DIRECTED by: Tori Pope

A mossy tale of competitive love, disease, rejection, and acceptance…all told against the backdrop of a vintage swamp setting.

Director Tori Pope taps into the campy fun of '60s TV with this whimsical, sometimes bizarre, fairy tale.

Film Pulse editor Adam Patterson

Five Questions with Director Tori Pope

What was a unique challenge you faced in making this film?

Although it was just a two-day shoot with only ten actors, it took months to get everyone to settle on those same two days. Just when we’d have dates cemented, people would suddenly remember that they had to work, or go out of town, or do something else. I had to re-cast almost all of the parts at some point due to various circumstances. And we only got to have one rehearsal. So I’d say the biggest challenge was scheduling. We also got kicked out of our first location. Get permits!

Where did the inspiration for this film come from?

Kansas Bowling and Natasha Halevi (who are both actors and producers on the film) got ahold of me awhile back and said, “Tori! We just came up with a title for a movie: ‘Swamp Women Kissing Booth’. Do you want to write and direct it?” I said yes, and based on their title, I did my best to write an all-female episode of The Monkees, which is an obsession of mine and the Bowling sisters. So the inspiration basically came from their title and The Monkees.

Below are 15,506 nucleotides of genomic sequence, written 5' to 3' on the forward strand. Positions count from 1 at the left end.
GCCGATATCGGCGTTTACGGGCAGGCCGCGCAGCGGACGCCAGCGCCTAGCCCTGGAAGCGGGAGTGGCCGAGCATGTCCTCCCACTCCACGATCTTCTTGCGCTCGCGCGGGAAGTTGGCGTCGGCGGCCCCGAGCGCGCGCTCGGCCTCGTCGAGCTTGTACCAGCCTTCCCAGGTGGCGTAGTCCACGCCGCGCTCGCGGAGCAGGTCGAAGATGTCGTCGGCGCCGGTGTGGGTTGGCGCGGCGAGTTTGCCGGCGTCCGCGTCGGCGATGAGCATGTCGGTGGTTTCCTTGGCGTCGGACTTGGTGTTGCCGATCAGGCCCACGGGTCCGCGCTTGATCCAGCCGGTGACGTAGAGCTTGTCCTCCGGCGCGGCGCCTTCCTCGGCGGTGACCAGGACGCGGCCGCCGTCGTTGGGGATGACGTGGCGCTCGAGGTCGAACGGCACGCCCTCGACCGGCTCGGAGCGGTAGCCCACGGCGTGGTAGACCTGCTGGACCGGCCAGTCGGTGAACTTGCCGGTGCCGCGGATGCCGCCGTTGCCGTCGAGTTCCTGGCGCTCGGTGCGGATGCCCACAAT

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Who are your top influences?

The Monkees, Mike White, Ricky Gervais, Lukas Moodysson, Matt Groening, Milos Forman, Dave Chappelle, Catherine Breillat, almost every Saturday Night Live cast member ever, Bill Owens, Mr. Tarantino, Alan Arkin, Joan Crawford, P.T. Anderson, Woody Allen. Many authors, and anything from the 1960s. 

What do you hope people take away from this film?

I just hope that they have fun watching it and appreciate that it’s an ode to 1960s TV humor.

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What’s your personal takeaway from this production?

Joy! Watching it makes me really happy. Because of Douglas Burgdorff, it looks so beautiful, and working with Kathleen Hughes was an honor. And the actors—who are also my friends—are so funny in it. The energy and style it has makes me proud that we made it.


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